Illustration: Shoshana Gordon/Axios
Last year was a record year for venture capital fundraising, but some investors are warning that big “dry powder” figures are an illusion, and won’t translate into much startup investment in a year that’s already off to a rocky start.
Why it matters: Whether VCs are willing to back companies in 2023 could spell life or death for certain cash-hungry startups.
The big picture: In 2022, VCs raised a grand total of $162.6 billion across 769 funds in fresh capital, per PitchBook’s latest data. That followed 2021’s own venture fundraising record of $154.1 billion.
- As of Sept. 30, 2022, there was about $298.5 billion of dry powder, per PitchBook.
What they’re saying: “Everyone keeps talking about how VCs have so much ‘Dry Powder’ to invest. It’s all B.S.,” Octane AI co-founder Ben Parr recently said on Twitter.
Yes, but: There’s nuance.
For one, not all limited partners (LPs) are created equal. While some high-net-worth individuals’ might be strapped for cash right now, things are different for large institutions.
- They model their portfolios and assets for a number of possible scenarios and are usually prepared to have the necessary liquidity to honor commitments.
- But the cash crunch does show up in one area — whether they make commitments to new funds. While some LPs are doubling down on venture and increasing their allocations to the asset class, many now feel overextended after the pandemic era saw VCs raise new funds faster than before.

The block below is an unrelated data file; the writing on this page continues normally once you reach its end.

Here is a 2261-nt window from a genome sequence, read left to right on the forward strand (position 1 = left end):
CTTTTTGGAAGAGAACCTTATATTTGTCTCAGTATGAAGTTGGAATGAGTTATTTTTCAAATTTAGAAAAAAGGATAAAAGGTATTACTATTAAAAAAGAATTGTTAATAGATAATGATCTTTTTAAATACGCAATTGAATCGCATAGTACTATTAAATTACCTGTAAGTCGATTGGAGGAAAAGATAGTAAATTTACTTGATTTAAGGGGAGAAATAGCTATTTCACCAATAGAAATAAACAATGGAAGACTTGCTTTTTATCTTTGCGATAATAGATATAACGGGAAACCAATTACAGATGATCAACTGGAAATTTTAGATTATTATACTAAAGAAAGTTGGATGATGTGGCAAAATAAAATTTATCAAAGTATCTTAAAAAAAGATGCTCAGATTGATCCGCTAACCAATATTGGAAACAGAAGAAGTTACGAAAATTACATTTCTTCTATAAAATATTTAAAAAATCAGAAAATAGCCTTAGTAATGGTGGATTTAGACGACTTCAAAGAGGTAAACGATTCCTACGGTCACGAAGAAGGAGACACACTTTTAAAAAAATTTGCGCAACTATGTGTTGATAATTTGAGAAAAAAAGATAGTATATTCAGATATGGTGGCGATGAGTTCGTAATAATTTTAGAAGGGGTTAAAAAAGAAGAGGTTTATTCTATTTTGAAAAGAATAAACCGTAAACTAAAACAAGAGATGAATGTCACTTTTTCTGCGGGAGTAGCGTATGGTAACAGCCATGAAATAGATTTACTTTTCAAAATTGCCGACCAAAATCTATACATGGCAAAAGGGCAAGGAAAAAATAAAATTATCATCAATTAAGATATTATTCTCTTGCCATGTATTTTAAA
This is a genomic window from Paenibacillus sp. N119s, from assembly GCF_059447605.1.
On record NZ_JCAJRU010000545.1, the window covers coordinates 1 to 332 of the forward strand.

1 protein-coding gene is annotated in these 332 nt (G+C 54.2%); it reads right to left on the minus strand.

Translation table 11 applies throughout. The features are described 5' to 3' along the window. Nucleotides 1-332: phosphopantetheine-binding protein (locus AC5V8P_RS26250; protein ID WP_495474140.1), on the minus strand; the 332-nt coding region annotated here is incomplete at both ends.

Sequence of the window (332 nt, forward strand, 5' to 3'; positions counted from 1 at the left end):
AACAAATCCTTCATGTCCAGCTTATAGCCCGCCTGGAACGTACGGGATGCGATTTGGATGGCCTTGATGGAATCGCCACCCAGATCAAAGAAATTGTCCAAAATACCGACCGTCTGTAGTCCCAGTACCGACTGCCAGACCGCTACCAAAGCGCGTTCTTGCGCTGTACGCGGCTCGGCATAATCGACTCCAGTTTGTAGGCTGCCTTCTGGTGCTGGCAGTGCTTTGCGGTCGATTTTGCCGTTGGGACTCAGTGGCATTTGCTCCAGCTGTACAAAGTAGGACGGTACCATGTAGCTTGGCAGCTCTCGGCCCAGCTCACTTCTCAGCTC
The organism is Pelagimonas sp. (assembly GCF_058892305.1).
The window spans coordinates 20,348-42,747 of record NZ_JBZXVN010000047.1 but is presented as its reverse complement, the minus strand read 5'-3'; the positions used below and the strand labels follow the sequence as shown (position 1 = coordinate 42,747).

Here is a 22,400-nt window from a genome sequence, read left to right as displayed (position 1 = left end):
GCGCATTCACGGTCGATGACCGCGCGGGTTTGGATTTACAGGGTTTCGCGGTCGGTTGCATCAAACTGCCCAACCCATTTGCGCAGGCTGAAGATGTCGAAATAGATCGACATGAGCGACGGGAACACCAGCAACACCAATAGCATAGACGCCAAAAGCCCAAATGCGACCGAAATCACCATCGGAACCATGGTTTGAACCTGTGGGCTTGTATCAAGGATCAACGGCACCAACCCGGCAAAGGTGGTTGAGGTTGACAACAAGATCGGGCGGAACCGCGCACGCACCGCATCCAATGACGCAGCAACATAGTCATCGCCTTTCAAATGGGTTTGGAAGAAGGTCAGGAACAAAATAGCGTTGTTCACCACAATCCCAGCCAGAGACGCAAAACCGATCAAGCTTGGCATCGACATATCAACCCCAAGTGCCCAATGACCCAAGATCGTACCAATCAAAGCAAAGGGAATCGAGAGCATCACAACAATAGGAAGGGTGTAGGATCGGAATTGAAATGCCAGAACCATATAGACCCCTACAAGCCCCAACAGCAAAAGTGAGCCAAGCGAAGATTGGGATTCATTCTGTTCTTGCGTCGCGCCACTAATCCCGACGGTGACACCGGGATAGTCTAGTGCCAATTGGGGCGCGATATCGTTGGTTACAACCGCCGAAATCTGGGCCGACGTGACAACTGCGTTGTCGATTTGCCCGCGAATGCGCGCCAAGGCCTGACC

Moreover: VCs do have to deploy the capital they raised — it is their job to do so.
- But it won’t be at the speed and volume seen during the heady days of 2021, which may make it feel like the market isn’t moving. And as many point out, downturns also usually drive out the tourists, adding to the feeling that all the investors have packed their checkbooks away.
- In fact, even amid last year’s pullback from VCs and some startups delaying fundraising, investors poured $238.3 billion across nearly 16,000 deals in the U.S. That’s more venture investing than any over a decade at least, with the exception of 2021.
Vibe check: “I haven’t heard anywhere near the LP bellyaching that I heard during the financial crisis,” Ahoy Capital’s Chris Douvos, whose firm invests in early-stage venture funds, tells Axios.
- “There aren’t mass calls for people to shrink fund size like there was in 2008,” he adds. “I think what people want is for pacing to return down to normal down from the hyperactive of 2020 and 2021.”
- He also points out that for VCs, “the deployment of capital is a gating to the raising their next fund.”
The bottom line: 2021 remains an outlier in nearly every possible way.